Fifteen years later, the tech industry is back on top

April 24: The Nasdaq just hit a record-high. Plus, big fines for finance, angry raisin farmers, and a Bay Street death in Mongolia

MORNING-PLAYBOOK-STORYThe tech industry is partying like it’s 2000 – again.

Just last month, the Nasdaq was above 5,000 for the first time since the dot-com bubble burst – and yesterday, the index powered past that mark, hitting a record high. The boost was fuelled by earning reports from digital giants including Google, Microsoft and Amazon, and gives us another opportunity to contemplate the world of tech, from enormous valuations for startups (and a frothy market in Chinese tech), to the empire-building of some of the industry’s biggest, brightest and most ubiquitous.

In Canada, the TSX got an 80-point boost yesterday (pushed by broad-based gains in all 10 sectors), as the loonie rose half a cent, and oil pushed upwards: this morning, West Texas Intermediate is above $57. There will be more news out from Greece today, as the country’s leaders meet in Riga, Latvia, with their eurozone cohort. Will we get more clarity on Greece’s finances? Will we know the state of contingency plans for a “Grexit,” which is looking increasingly likely? We’ll wait and see – but when it comes to Greece, clarity is increasingly hard to see.

Meanwhile, there’s the mysterious death of a Bay Street fixture in Mongolia, a couple of high-profile cases of bad finance, and some really angry grape farmers. Ottawa’s budget balance will be out today, as Bank of Canada governor Poloz speaks in D.C., and in the states, we’ll see durable goods orders. Earnings today include Restaurant Brands International – which owns Tim Hortons and Burger King – as well as Xerox and Siemens.

Fifteen years after the bubble burst. A decade and a half after the dot-com bust, the Nasdaq hit a record high once again – after rising 20 per cent just since October. While indexes across the world have been hitting record highs lately, as global growth has largely slowed but governments have resorted to more monetary easing, the tech industry is a slightly different beast. It’s been fuelled by all those very basic, obvious changes in the way we live our lives, which have become so common place that (I, at least) forget that 15 years ago some of the biggest digital giants – Google, Facebook, Twitter – weren’t even around. Meanwhile companies that were around, like Apple – now a member of the Dow – have reached new heights. But there are still questions of whether another tech bubble is in the works, lest we forget the enormous valuations for companies as varied as Snapchat and Pinterest, many of whom are not making money, and have vague sources of long-term revenue. (Bloomberg has a great piece on the faces of the tech-boom then and now, from, to Alibaba.)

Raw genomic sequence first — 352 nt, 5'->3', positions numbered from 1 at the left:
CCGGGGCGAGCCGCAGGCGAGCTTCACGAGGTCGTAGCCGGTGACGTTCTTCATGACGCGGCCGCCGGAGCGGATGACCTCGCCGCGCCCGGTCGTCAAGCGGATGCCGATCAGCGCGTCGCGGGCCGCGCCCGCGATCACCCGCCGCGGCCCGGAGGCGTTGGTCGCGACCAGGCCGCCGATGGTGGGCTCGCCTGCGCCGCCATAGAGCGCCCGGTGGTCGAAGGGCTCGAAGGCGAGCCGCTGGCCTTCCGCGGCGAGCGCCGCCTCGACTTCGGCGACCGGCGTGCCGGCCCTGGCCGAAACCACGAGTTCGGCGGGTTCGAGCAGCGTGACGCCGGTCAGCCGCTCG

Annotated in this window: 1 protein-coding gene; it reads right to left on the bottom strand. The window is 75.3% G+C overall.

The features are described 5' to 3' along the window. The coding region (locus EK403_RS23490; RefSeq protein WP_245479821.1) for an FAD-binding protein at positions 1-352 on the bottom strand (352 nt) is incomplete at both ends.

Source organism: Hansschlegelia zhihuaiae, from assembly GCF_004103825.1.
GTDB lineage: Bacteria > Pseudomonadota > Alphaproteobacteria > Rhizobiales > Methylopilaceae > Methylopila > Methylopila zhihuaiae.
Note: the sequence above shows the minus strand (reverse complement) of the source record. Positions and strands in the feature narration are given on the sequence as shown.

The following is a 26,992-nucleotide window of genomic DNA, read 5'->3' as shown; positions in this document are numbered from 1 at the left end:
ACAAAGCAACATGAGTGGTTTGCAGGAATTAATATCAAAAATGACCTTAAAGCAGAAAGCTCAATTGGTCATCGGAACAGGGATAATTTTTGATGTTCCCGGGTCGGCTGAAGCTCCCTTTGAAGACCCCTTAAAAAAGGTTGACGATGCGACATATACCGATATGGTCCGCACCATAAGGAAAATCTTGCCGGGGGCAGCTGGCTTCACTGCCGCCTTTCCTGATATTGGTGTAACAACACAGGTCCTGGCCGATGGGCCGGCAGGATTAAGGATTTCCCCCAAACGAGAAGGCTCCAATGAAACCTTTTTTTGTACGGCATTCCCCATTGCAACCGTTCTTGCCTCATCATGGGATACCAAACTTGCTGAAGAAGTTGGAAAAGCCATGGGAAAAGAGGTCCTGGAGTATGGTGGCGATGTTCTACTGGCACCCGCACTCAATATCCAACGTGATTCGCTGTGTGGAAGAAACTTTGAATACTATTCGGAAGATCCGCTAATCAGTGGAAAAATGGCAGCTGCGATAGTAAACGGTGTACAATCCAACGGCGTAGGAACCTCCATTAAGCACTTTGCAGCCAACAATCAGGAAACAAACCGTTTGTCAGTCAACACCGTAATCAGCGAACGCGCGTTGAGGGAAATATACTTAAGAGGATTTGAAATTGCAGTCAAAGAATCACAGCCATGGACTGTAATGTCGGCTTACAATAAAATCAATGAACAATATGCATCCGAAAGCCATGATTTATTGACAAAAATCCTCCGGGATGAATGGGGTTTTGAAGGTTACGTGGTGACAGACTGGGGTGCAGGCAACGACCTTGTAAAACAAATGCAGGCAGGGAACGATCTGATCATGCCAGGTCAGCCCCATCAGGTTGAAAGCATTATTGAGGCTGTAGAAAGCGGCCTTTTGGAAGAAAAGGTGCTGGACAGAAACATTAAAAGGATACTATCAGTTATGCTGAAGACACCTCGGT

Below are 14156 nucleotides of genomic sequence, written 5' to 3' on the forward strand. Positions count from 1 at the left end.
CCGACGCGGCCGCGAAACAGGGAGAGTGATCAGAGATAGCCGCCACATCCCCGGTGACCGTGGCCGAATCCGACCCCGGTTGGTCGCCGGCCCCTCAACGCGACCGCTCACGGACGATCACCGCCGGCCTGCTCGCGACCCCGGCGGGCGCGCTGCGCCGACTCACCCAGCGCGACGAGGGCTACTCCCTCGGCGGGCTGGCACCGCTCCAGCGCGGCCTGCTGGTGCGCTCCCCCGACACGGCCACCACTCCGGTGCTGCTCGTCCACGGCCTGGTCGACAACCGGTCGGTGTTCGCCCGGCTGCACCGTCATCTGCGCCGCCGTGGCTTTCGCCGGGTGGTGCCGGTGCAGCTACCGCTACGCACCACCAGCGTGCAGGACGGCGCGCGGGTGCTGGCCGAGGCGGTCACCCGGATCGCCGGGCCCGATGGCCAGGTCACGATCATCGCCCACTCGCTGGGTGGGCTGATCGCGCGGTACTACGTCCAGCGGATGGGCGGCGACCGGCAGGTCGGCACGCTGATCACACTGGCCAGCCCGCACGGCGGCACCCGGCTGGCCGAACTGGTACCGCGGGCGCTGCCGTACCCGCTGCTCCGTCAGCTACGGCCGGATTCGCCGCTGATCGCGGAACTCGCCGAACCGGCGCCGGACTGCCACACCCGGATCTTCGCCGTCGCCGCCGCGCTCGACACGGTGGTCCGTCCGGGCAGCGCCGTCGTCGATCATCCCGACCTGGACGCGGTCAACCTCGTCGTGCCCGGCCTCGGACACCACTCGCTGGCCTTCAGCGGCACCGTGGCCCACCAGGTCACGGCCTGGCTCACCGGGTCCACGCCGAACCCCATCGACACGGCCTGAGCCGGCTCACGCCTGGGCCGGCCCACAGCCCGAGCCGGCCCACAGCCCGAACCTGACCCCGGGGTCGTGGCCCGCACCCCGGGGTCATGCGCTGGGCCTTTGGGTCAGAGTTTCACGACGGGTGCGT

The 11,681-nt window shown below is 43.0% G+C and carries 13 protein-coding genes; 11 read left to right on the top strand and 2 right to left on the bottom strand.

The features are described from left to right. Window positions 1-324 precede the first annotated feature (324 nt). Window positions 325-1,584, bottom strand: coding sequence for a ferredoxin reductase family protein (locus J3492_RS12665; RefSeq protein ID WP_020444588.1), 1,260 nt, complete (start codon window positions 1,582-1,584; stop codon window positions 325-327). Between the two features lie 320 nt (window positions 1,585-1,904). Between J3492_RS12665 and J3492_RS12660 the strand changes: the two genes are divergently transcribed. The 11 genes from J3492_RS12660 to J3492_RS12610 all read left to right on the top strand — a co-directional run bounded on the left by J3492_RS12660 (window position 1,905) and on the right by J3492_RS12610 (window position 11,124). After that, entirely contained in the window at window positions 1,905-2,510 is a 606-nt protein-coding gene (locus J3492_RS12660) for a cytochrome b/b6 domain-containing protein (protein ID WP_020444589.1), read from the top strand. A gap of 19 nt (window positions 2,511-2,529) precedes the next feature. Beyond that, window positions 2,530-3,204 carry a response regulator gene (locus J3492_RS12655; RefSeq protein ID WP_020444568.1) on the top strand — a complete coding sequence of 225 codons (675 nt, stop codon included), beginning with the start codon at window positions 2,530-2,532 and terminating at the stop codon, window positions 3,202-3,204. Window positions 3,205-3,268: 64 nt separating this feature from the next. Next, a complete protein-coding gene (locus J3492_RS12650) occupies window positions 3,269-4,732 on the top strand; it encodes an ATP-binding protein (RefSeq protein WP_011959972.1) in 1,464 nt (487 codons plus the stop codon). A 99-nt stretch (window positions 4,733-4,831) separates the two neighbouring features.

There’s also another element, if we head further west than San Francisco: Chinese technology stocks. As Chinese markets have seen an incredible (and according to many, very unstable) rally, tech stocks are leading the way: with average valuations 220 times their earnings (compared to the dot-com height in the U.S. of 156.)

Google and Microsoft report their earnings. So what was driving the Nasdaq yesterday? Big-time earnings. On Wednesday, we saw Facebook earnings come in under expectations – building an empire ain’t cheap – and Google, too, came slightly under expectations. Nonetheless, the company’s revenue was actually up by 12 per cent (it was expected to be higher), and costs rose only 13 per cent – which isn’t bad when you’re rolling out, again, an empire. Latest projects have included a cheap wireless project called Project Fi, as well as pilot projects in high-speed Internet, and big investments in infrastructure for their own servers. The company said that despite lower ad pricing on YouTube, increased volumes would make up the costs. Meanwhile, Microsoft and Amazon both beat expectations – revenue was up six per cent at Microsoft, and net sales were up 15 per cent at Amazon. Microsoft credited an increase in sales of hardware and its cloud computing services for balancing out falling demand for PCs, and the cloud was the answer for Amazon, too. Sales of the company’s Amazon Web Services, a cloud-computing service, was up by more than half in the past year. All three companies, however, said the strong U.S. dollar had undercut their profitability, as the greenback has risen steadily against most major currencies this year.